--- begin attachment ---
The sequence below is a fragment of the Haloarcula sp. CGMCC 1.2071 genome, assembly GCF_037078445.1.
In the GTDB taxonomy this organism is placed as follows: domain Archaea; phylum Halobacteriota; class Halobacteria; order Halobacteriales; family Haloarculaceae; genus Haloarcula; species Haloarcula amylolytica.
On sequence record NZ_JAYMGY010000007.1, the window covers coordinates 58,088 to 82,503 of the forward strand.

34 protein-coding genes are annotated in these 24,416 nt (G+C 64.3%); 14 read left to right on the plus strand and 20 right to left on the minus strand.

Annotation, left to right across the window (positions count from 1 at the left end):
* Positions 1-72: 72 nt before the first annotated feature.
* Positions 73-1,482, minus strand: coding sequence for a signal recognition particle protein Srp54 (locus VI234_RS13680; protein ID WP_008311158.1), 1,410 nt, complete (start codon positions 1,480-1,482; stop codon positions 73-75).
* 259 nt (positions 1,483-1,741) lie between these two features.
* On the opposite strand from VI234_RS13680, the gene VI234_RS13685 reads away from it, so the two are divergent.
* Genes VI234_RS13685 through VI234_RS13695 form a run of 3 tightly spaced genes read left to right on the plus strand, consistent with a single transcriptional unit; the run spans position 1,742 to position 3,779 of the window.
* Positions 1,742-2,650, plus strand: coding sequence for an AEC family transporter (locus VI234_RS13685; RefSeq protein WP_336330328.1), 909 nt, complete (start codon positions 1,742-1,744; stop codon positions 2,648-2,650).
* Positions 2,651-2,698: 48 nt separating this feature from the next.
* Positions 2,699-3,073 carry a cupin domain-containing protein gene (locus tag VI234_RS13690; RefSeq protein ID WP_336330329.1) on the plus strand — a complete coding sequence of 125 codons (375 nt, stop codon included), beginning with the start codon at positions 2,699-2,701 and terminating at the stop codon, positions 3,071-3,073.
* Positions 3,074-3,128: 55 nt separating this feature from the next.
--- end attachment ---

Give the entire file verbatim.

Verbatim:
The sequence below is a fragment of the Haloarcula sp. CGMCC 1.2071 genome, assembly GCF_037078445.1.
In the GTDB taxonomy this organism is placed as follows: domain Archaea; phylum Halobacteriota; class Halobacteria; order Halobacteriales; family Haloarculaceae; genus Haloarcula; species Haloarcula amylolytica.
On sequence record NZ_JAYMGY010000007.1, the window covers coordinates 58,088 to 82,503 of the forward strand.

34 protein-coding genes are annotated in these 24,416 nt (G+C 64.3%); 14 read left to right on the plus strand and 20 right to left on the minus strand.

Annotation, left to right across the window (positions count from 1 at the left end):
* Positions 1-72: 72 nt before the first annotated feature.
* Positions 73-1,482, minus strand: coding sequence for a signal recognition particle protein Srp54 (locus VI234_RS13680; protein ID WP_008311158.1), 1,410 nt, complete (start codon positions 1,480-1,482; stop codon positions 73-75).
* 259 nt (positions 1,483-1,741) lie between these two features.
* On the opposite strand from VI234_RS13680, the gene VI234_RS13685 reads away from it, so the two are divergent.
* Genes VI234_RS13685 through VI234_RS13695 form a run of 3 tightly spaced genes read left to right on the plus strand, consistent with a single transcriptional unit; the run spans position 1,742 to position 3,779 of the window.
* Positions 1,742-2,650, plus strand: coding sequence for an AEC family transporter (locus VI234_RS13685; RefSeq protein WP_336330328.1), 909 nt, complete (start codon positions 1,742-1,744; stop codon positions 2,648-2,650).
* Positions 2,651-2,698: 48 nt separating this feature from the next.
* Positions 2,699-3,073 carry a cupin domain-containing protein gene (locus tag VI234_RS13690; RefSeq protein ID WP_336330329.1) on the plus strand — a complete coding sequence of 125 codons (375 nt, stop codon included), beginning with the start codon at positions 2,699-2,701 and terminating at the stop codon, positions 3,071-3,073.
* Positions 3,074-3,128: 55 nt separating this feature from the next.